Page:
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Data mining is good for feeding targeted advertisements to likely punters. It can improve returns on an advertising investment by increasing the likelihood that a consumer will actually find a particular product or service interesting, although it is still an incredibly blunt instrument. Still, if it increases the response rate to an advertisement from, say, two per 1,000 to six per 1,000, it's a real money saver.

But is it a real life saver? We have seen data mining in action in airports, and it appears that every single "detection" has been a false positive. Meanwhile, an unknown number of undesirables continue to move about via commercial air travel. We can't know how many times this has happened, but it doesn't matter. Even if it's happened only once, the rate of false negatives, too, is 100 per cent.

Terrorists and criminals are caught when they make mistakes. They confide in the wrong person and are ratted, or their communications are intercepted, or they arouse suspicion in the real world because of their behaviour. The so-called Millennium bomber, Ahmed Ressam, was not picked out from any data set; he acted strangely in front of a border guard and was investigated based on a gut feeling which turned out to be spot on.

So when Snowden talks about "analysts trawling through huge amounts of data" as if this were some discredited, archaic practice, we should bear in mind that people, unlike machines, have instincts and gut feelings sharpened by years of experience that make dealing with data a far more productive, if less convenient, business. People recognise patterns; machines stink at it. And people imagine patterns, which is another place where the intuitive process can come in. And we need it, because that human intuitive process, however flawed, is the best protection we've got, and ever will have, against human adversaries who imagine, and think, and learn.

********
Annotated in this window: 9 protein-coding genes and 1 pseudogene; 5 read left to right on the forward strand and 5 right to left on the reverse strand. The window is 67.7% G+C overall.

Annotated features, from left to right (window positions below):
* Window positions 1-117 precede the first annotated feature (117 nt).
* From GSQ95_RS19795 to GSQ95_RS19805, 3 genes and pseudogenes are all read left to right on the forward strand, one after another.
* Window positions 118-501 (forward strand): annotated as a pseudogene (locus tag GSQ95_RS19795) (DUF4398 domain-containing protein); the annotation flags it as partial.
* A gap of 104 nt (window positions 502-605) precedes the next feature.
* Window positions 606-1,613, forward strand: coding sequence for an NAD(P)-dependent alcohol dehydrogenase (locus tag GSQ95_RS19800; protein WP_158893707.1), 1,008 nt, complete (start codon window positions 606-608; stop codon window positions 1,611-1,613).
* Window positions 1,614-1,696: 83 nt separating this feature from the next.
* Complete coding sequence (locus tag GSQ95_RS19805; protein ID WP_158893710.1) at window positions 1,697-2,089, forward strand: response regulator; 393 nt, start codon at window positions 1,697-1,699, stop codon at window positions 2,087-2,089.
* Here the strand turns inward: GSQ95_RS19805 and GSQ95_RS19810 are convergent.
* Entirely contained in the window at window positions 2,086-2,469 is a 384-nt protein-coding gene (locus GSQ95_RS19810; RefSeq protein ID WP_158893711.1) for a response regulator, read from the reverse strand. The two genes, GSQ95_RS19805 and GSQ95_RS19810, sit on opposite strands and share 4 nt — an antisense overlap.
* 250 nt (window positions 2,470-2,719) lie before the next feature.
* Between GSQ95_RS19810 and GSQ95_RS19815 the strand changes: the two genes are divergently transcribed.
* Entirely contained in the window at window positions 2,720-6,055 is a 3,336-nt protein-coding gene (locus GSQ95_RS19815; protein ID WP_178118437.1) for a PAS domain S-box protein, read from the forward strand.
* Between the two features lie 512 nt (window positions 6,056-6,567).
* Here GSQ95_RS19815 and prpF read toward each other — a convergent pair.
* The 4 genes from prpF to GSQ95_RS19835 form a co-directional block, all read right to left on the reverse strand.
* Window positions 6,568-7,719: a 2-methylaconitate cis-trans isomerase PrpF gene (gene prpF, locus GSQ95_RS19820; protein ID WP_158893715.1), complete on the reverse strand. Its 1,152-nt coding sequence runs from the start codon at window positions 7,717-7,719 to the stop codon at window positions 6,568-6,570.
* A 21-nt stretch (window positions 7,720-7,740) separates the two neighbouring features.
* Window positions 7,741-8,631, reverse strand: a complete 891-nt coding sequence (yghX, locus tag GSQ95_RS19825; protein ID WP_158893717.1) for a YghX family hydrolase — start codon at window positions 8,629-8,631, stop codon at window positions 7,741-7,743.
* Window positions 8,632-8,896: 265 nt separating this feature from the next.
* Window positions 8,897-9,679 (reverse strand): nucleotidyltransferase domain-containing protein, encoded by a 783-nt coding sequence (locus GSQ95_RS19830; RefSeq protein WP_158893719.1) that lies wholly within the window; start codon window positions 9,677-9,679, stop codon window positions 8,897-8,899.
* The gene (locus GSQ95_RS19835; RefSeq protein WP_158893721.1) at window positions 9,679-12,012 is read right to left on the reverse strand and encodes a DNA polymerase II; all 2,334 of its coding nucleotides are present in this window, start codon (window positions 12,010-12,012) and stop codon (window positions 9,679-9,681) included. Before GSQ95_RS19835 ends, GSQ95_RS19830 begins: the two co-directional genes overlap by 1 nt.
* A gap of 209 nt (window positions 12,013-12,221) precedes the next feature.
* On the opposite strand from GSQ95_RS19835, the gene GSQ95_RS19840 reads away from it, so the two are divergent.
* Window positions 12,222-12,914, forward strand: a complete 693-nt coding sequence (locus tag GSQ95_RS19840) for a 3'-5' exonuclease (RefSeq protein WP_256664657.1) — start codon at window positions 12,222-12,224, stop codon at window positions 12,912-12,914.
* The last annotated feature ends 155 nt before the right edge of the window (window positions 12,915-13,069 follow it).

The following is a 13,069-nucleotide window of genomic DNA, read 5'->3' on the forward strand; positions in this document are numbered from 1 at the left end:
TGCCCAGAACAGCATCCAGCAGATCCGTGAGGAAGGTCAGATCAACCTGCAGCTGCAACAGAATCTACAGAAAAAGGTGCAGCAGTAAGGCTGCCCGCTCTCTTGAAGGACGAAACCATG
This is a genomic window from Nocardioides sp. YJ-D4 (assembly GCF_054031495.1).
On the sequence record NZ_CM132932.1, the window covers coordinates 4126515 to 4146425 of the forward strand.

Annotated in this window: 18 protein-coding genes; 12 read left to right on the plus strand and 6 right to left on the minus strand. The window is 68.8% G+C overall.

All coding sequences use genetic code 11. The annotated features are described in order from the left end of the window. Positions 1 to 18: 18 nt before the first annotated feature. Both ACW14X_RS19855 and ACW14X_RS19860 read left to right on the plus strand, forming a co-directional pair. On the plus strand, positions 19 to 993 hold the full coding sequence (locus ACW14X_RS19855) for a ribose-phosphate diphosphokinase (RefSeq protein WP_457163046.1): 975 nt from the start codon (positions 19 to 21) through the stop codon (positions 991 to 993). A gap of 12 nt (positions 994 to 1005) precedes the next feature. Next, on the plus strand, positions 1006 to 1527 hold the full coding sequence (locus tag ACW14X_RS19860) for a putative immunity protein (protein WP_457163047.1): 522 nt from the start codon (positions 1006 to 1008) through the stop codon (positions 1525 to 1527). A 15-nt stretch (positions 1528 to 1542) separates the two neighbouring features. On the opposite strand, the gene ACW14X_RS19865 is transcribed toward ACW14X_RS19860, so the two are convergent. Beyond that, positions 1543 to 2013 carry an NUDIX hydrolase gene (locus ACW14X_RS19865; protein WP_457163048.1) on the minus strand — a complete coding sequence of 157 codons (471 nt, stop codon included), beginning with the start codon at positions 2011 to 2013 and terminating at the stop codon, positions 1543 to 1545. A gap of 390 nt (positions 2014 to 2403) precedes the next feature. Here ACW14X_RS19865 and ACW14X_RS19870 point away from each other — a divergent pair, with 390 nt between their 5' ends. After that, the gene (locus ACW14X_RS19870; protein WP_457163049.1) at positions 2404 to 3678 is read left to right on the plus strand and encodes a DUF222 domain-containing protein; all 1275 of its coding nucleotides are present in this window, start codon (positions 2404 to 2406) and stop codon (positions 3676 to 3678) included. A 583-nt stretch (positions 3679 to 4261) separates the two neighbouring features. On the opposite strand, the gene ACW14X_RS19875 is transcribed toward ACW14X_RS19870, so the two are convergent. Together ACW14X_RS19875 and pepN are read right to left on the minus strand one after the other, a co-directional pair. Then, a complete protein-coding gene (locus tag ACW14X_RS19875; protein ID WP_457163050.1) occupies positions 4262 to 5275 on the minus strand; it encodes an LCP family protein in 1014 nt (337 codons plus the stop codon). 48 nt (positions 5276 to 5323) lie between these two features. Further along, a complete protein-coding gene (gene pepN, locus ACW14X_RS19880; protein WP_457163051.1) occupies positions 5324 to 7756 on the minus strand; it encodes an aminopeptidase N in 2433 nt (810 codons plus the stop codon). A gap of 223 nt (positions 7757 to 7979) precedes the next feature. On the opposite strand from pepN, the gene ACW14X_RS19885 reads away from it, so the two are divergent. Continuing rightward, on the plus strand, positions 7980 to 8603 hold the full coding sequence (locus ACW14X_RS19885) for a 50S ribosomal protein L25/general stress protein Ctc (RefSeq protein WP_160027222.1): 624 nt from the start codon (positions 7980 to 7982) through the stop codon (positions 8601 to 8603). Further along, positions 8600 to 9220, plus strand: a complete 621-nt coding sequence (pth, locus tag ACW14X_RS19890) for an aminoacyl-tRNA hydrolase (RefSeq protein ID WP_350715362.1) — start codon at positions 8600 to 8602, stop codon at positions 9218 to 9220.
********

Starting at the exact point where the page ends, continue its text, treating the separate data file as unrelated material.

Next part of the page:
Why not?

But Singapore will give this gimmick a whirl, and so long as they can afford it, and don't actually rely on it, little harm will be done. But the mere fact of it being in use makes it more likely that other countries will adopt it, so it will likely spread. And eventually, it will be relied on, although the worst will happen nevertheless. Instead of securocrats hauled before Congress to answer the question "how did your people fail to connect the dots?" government CIOs/CTOs can answer the question, "how did your multi-billion-dollar miracle system fail to connect the dots?"

Unfortunately, no one will accept the only true answer: "we do our best, but in spite of it all, bad things inevitably happen". Rather, there will be a call for easier access to more data and more legal power to demand it. "Give us the tools we need, Senator, and we will deliver."

Governments across the globe are already engaged in data mining and analysis to a degree unimaginable a decade ago. But much of it is confined to single agencies. The next logical step is to unite the databases, according to Poindexter's ambition. It's not going to work, and it can well be criticised on grounds of wasting money and resources -- but from a privacy point of view, really, who cares at this point? If the FBI is already reading my email and listening to my phone calls without a warrant - if the TSA is already scouring my credit history every time I book a flight - why should I care if the DOD can as well?

We might as well invite everyone to the privacy-invasion party. If one loses one's virginity to a single rapist, one doesn't retain 'more virginity' than they would if they'd lost it in a gang rape. ®

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